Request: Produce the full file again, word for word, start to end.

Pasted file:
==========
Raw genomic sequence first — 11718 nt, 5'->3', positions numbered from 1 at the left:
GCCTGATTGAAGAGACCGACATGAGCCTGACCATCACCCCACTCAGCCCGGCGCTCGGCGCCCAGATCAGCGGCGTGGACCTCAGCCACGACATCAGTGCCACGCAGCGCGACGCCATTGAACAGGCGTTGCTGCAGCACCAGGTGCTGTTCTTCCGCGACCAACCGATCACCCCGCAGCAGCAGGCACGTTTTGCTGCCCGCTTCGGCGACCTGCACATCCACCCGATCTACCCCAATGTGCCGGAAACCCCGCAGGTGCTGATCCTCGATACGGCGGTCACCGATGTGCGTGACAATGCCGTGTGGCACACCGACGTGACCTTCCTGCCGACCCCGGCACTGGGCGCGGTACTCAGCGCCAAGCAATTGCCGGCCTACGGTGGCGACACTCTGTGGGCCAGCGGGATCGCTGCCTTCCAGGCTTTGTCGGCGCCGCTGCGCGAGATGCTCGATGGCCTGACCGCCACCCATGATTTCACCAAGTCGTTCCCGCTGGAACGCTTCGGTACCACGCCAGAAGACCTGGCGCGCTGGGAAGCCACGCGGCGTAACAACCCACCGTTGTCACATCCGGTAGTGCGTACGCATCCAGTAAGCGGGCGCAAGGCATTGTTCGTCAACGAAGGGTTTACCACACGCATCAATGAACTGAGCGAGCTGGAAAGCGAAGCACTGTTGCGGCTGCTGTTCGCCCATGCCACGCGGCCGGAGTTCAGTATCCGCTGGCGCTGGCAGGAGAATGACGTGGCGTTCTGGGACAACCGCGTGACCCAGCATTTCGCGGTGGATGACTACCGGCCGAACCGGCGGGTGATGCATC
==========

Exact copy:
Raw genomic sequence first — 11718 nt, 5'->3', positions numbered from 1 at the left:
GCCTGATTGAAGAGACCGACATGAGCCTGACCATCACCCCACTCAGCCCGGCGCTCGGCGCCCAGATCAGCGGCGTGGACCTCAGCCACGACATCAGTGCCACGCAGCGCGACGCCATTGAACAGGCGTTGCTGCAGCACCAGGTGCTGTTCTTCCGCGACCAACCGATCACCCCGCAGCAGCAGGCACGTTTTGCTGCCCGCTTCGGCGACCTGCACATCCACCCGATCTACCCCAATGTGCCGGAAACCCCGCAGGTGCTGATCCTCGATACGGCGGTCACCGATGTGCGTGACAATGCCGTGTGGCACACCGACGTGACCTTCCTGCCGACCCCGGCACTGGGCGCGGTACTCAGCGCCAAGCAATTGCCGGCCTACGGTGGCGACACTCTGTGGGCCAGCGGGATCGCTGCCTTCCAGGCTTTGTCGGCGCCGCTGCGCGAGATGCTCGATGGCCTGACCGCCACCCATGATTTCACCAAGTCGTTCCCGCTGGAACGCTTCGGTACCACGCCAGAAGACCTGGCGCGCTGGGAAGCCACGCGGCGTAACAACCCACCGTTGTCACATCCGGTAGTGCGTACGCATCCAGTAAGCGGGCGCAAGGCATTGTTCGTCAACGAAGGGTTTACCACACGCATCAATGAACTGAGCGAGCTGGAAAGCGAAGCACTGTTGCGGCTGCTGTTCGCCCATGCCACGCGGCCGGAGTTCAGTATCCGCTGGCGCTGGCAGGAGAATGACGTGGCGTTCTGGGACAACCGCGTGACCCAGCATTTCGCGGTGGATGACTACCGGCCGAACCGGCGGGTGATGCATC